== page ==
An era of definite transition has arisen in the health care sector. The unclear status of the legislative attempts to reform the field during the past few months means that hospitals, medical centers and insurers are waiting to see if the regulations governing many aspects of their profession will remain unchanged or begin a process of significant transformation. Digitizing medical records helps speed up this process.
In the interim, the importance of storing all essential medical information in the digital space, through the use of electronic health records platforms, cannot be understated and should be promoted among health care professionals.
That said, modern cloud platforms’ virtually infinite storage capacity cannot guarantee data accuracy. Just digitizing medical records is not enough to reduce error.
“Health care is experiencing an era of uncertainty and transition.”
If EHR compliance requirements suddenly tighten or otherwise change, the rush to implement necessary changes can overburden record-keeping processes and create errors down the line, potentially causing costly compliance violations, adverse patient outcomes and workflow inefficiencies for health care professionals.
As the sector awaits possible changes, ensuring EHR accuracy through partnerships with data entry outsourcing services can facilitate some certainty in a field that is frequently subject to change.
EHRs’ considerable benefits by digitizing medical records
It might be tempting to believe traditional medical record-keeping can circumvent accuracy errors, and indeed, health care providers shouldn’t completely eradicate paper files, if only to ensure a last-ditch backup. But as the Department of Health and Human Services explained, EHRs’ benefits as the primary data currency of care centers are too great to underplay. Advantages including remote access to patient data and critical lab results, reminders to administer medications and preventive care, and alerts in the event of treatment process errors, among others, guarantee EHRs’ necessity.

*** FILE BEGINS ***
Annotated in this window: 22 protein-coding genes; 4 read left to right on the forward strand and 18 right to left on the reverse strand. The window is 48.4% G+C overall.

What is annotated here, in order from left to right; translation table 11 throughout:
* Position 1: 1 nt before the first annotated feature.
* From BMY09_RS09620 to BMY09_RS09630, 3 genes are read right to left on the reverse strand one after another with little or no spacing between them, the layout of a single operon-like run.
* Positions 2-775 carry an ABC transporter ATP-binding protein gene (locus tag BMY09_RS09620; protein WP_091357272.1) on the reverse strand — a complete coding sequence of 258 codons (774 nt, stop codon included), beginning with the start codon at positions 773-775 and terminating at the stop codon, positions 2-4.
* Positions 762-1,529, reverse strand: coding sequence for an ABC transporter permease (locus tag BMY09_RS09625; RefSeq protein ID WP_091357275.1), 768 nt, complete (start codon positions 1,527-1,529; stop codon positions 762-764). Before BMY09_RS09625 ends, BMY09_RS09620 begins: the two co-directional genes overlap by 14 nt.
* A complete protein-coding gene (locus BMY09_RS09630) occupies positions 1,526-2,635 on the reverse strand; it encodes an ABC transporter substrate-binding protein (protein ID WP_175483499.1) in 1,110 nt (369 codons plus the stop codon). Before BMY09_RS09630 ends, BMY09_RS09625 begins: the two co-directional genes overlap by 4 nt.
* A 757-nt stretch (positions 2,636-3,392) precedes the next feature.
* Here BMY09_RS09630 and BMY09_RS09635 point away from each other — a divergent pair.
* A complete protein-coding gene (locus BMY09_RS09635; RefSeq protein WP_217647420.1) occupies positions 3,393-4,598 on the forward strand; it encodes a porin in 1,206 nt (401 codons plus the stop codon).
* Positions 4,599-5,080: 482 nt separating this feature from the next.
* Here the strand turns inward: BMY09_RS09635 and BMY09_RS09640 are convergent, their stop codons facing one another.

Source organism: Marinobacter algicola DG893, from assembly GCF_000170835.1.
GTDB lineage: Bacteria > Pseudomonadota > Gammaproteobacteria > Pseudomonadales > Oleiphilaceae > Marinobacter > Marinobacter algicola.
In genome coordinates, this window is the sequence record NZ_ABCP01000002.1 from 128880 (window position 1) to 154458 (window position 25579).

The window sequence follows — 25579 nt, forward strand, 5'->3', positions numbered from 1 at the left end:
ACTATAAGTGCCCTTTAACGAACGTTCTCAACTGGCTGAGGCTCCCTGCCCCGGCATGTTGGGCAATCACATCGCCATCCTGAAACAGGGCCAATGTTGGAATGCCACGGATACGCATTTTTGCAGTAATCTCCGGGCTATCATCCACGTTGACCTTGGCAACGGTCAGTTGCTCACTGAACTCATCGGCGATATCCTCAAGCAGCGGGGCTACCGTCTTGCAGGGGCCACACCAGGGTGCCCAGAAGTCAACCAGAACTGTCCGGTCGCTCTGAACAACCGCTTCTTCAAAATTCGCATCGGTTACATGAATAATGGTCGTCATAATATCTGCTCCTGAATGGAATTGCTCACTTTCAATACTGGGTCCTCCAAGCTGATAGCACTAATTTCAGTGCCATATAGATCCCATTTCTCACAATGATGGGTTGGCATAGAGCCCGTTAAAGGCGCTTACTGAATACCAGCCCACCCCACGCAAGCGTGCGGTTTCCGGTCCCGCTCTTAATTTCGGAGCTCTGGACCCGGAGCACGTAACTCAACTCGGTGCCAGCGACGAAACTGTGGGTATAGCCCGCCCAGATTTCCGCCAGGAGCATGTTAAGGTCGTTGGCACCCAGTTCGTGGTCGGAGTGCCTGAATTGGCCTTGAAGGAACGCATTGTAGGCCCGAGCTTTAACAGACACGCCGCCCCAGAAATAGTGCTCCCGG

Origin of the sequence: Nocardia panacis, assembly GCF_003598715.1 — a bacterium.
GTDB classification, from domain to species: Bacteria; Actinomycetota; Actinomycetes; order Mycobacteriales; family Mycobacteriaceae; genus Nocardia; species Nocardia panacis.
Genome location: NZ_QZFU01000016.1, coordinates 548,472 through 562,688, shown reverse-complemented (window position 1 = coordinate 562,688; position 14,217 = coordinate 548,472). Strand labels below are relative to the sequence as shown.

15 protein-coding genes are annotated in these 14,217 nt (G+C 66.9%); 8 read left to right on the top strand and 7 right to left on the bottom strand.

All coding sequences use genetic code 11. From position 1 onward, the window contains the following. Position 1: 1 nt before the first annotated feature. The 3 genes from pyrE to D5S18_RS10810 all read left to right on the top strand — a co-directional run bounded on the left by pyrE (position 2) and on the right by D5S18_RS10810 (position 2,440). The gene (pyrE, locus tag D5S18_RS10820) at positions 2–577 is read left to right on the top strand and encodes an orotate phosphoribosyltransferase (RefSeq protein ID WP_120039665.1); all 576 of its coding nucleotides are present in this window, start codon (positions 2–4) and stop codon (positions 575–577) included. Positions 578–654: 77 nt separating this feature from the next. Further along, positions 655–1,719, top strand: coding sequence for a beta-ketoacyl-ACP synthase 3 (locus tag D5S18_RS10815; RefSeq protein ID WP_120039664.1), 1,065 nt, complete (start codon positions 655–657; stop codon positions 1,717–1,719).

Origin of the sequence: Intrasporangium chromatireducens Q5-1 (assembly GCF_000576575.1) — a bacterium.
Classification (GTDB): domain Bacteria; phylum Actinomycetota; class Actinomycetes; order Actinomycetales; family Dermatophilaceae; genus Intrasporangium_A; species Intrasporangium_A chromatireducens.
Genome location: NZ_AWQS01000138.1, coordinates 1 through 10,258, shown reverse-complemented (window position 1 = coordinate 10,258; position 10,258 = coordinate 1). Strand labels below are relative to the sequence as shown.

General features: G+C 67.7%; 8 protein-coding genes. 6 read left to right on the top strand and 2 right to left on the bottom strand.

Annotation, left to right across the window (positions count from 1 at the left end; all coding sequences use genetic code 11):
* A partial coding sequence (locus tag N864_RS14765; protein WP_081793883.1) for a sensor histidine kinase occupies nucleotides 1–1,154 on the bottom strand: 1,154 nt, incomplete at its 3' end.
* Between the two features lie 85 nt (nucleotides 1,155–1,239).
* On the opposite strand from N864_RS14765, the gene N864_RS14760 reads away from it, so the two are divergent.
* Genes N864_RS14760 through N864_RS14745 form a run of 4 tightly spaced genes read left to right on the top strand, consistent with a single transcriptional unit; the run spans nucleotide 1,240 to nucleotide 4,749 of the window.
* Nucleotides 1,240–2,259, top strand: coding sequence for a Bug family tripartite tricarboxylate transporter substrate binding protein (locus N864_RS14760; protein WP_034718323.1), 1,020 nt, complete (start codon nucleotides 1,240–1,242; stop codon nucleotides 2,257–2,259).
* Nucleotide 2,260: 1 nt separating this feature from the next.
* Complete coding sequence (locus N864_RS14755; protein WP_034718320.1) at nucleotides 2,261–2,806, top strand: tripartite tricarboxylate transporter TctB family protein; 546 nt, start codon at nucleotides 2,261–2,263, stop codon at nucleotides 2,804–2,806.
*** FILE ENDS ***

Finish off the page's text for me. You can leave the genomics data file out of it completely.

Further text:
Error and fraud concerns
Health care providers also cannot ignore the issues that have affected EHR proliferation throughout the sector, many of which surfaced during early adoption. According to The New York Times, HHS acknowledged problematic possibilities, including fraud, overbilling, errors in data cloning and more in 2014. Cloning issues, involving mistakes that arise when data is copied from one document and pasted into another with the aim of increased efficiency and ease of use, were particularly frequent. The department also noted that quite a few of these failures arose due to a lack of formalized standards among hospital IT departments and an inability to detect instances of fraud in a technology that was, at the time, brand new for many health care professionals.
Undoubtedly, fraud and error rates have gone down as more doctors, nurses and support staff have adopted EHRs. However, Modern Healthcare magazine noted that some hospital departments may still experience considerable accuracy issues – specifically, the emergency room. The triage environment, due to its frantic pace and urgency, can exacerbate the likelihood of mistakes, and the decision by some hospitals to set up EHR platforms for their ERs that are separate from the main system can lead to confusion and error as well. According to the publication, while it’s no simple task to measure the tangible effect EHR errors in the ER have on patients’ well-being, the mere possibility of a patient receiving the wrong medication and suffering a fatal reaction is cause enough to be fearful of errors.
Preemptive action through outsourcing
Hospital systems that have not yet transitioned to EHR or have experienced human error, fraud or other mistakes in the process of doing so should strongly consider outsourcing data entry duties to a document scanning services provider like ARDEM. Our high-speed scanners are designed to be proficient in digitizing medical records and indexing records, such as sample management, at a pace that your potentially overburdened staff may simply not be able to match, and we also adhere to standards of the Health Insurance Portability and Accountability Act and all other sector-appropriate compliance guidelines in the course of our labors.
This time of transition for the health care industry requires diligence and attention to detail. Contact ARDEM today to learn more about how outsourced document processing can increase efficiency while reducing costs and eradicating error.